Certain military habits are unself-consciously observed: the men call the officers "Sir", and it is hard to walk past anyone without receiving a polite greeting. "Actually, it's one of the sad things about military life today," said the adjutant, Brigadier Kim Ross. "It's all barbed wire and behind closed doors. It used to be that you could walk out in your uniform and feel proud. Not any more. But these men can still do that. People like seeing them out and about. One of the pubs in Victoria only charges them a pound for a pint, because it's good for business to have a few Pensioners in."
Of all the mighty buildings in London the Royal Hospital is one of the least visited and explored. It is a hospital in the old sense: a refuge for shelter, and it continues to provide a home for today's ageing servicemen. The entry qualifications are not steep: a man needs only be in receipt of an army pension, either for long service or for having been wounded. It is grand, sociable and free. Surprisingly, it is not oversubscribed. Indeed, it has recently begun to place adverts in magazines like The Soldier to alert people to the fact that they could come if they wished. "There must be hundreds or thousands who are eligible, but who don't apply," said Brigadier Ross. "Pride, I suppose."
Maybe the men feel besieged by the historic echoes on every wall. They sleep in beds once occupied by men of the Light Brigade and the Scots Greys, men who served at Rorke's Drift and the Somme. They are surrounded by names resonant with the tang of imperial adventure: Omdurman and Ladysmith, Lucknow and Waterloo, Inkerman and Sebastopol.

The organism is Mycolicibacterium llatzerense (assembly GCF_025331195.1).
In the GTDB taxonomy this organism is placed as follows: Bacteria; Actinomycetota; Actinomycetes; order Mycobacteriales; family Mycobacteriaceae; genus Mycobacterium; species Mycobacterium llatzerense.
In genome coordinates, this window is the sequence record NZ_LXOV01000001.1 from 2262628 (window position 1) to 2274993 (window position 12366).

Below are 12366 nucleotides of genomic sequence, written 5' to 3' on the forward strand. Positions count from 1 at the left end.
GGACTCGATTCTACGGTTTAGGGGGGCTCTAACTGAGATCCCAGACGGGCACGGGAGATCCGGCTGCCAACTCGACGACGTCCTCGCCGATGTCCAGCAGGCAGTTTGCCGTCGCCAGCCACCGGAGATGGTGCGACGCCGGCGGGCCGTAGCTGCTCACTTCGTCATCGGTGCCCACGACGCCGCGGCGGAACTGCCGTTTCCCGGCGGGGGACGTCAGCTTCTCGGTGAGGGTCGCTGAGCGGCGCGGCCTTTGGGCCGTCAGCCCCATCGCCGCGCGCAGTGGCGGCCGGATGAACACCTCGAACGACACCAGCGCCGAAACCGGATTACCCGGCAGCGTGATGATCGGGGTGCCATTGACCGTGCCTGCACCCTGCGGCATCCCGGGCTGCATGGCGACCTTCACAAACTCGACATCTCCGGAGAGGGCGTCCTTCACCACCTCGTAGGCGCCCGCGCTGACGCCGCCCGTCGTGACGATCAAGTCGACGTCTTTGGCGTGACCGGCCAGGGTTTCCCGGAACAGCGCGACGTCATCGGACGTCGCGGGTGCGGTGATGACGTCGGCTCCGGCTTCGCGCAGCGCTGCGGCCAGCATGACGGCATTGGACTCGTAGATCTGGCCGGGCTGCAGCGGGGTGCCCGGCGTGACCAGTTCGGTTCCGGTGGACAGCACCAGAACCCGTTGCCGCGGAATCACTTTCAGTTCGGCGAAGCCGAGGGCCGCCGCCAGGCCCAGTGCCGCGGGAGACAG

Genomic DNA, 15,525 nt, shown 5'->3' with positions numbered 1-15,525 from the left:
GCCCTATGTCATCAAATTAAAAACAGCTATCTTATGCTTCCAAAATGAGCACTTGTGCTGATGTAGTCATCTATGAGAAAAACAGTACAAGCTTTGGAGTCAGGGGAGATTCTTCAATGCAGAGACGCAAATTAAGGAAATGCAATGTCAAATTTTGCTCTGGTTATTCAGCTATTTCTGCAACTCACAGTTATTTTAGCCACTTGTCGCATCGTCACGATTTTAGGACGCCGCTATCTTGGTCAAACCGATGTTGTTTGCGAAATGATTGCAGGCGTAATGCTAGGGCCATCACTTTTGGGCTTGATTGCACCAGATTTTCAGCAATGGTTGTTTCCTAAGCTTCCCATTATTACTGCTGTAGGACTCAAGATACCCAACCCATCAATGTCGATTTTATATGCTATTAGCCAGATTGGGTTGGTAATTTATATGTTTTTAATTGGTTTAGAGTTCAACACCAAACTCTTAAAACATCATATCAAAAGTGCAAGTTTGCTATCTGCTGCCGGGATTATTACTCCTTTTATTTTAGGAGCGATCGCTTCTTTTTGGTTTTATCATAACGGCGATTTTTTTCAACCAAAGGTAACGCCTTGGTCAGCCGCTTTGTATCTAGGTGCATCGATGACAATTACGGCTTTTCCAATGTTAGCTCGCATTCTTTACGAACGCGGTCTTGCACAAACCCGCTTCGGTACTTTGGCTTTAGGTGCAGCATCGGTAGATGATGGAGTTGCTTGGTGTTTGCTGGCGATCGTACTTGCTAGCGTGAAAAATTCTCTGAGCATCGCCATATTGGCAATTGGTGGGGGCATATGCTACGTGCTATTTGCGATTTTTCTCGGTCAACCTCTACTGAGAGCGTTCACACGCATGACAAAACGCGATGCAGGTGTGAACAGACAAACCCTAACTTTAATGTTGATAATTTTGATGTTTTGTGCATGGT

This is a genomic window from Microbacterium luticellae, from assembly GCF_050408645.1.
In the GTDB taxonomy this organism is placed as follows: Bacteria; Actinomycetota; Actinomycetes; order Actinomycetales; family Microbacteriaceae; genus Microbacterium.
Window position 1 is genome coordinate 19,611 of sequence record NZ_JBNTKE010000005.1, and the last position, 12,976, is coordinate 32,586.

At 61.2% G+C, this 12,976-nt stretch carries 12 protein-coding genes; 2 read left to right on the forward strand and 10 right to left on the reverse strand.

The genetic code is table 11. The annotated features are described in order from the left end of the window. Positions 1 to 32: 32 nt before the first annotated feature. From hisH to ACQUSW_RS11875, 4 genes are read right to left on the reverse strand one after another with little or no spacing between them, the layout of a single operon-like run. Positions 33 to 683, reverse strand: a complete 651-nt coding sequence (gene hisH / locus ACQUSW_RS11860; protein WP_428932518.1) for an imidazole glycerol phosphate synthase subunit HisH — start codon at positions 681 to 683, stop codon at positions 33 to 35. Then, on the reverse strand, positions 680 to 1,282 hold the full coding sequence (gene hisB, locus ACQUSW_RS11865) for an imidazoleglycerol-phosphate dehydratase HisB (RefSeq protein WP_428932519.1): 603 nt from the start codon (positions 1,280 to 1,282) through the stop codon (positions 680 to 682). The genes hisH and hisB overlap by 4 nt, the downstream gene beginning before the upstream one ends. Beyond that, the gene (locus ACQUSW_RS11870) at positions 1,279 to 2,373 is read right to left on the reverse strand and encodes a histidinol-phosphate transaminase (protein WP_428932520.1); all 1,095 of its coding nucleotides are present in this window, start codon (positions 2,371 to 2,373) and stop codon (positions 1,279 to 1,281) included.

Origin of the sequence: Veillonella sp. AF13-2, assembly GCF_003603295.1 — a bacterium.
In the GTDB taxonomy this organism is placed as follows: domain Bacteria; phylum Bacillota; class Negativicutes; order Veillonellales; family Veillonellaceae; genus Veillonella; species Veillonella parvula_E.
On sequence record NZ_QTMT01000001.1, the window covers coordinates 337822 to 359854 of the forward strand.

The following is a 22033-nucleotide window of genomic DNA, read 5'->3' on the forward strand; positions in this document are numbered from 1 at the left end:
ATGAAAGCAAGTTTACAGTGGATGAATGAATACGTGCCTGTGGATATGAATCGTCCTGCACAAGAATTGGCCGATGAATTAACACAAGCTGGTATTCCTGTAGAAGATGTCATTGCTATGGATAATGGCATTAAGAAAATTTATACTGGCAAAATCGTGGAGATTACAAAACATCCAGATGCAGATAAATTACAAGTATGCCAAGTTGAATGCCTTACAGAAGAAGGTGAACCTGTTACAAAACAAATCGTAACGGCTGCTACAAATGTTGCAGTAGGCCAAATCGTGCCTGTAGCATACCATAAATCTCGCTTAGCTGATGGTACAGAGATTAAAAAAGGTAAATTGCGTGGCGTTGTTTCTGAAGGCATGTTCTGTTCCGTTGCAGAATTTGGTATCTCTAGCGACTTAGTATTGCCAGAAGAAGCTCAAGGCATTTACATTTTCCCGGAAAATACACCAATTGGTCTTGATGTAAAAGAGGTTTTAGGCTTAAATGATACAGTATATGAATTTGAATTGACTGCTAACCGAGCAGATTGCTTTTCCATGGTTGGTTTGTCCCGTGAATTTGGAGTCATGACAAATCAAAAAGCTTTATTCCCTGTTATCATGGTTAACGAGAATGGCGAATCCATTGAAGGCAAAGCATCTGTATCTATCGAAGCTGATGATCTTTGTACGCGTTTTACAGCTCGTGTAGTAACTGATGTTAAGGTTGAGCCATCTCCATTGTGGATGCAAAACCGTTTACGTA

There are captured colours and battle honours from Sudan and New Zealand, China and Africa. The table in the Great Hall is the one on which the Duke of Wellington was laid out after his death in 1852. And in the north Colonnade stands a memorial to the Birkenhead, the ship whose death gave birth, 70 years before the Titanic, to the idea of "women and children first". Nearly 500 soldiers were ordered to stand fast while the civilians were rescued; 372 drowned. Three buttons recovered by divers in 1987 are displayed in the museum.
There are even older mementoes. One of the more celebrated occupants of the cemetery is William Hiseland; his portrait hangs in the museum. He served in the royal army at Edgehill in 1642, and in the Duke of Marlborough's European campaign 50 years later.
He turned 100 in Chelsea, but had to leave when, as the wording on his gravestone puts it, "he took unto him a wife". When she died, he returned for his twilight years, expiring eventually at the age of 112.
An even more dashing old boy is a woman called Hannah Snell, who, disguised as John Ward, had a long army career. She joined up in Warwick in the 1740s, then deserted to Portsmouth and embarked with the army that became Robert Clive's, in India. She qualified for a Chelsea pension (a shilling a day) but wound up in Bethlehem Hospital (Bedlam).
Her dying wish was to be buried as a soldier, and this was respected - she lies in an unmarked grave in Chelsea. There's a picture of her in the museum. "Incredible, what she did," said the curator. "Two hundred and fifty years ago. And these young girls today think they're so tough."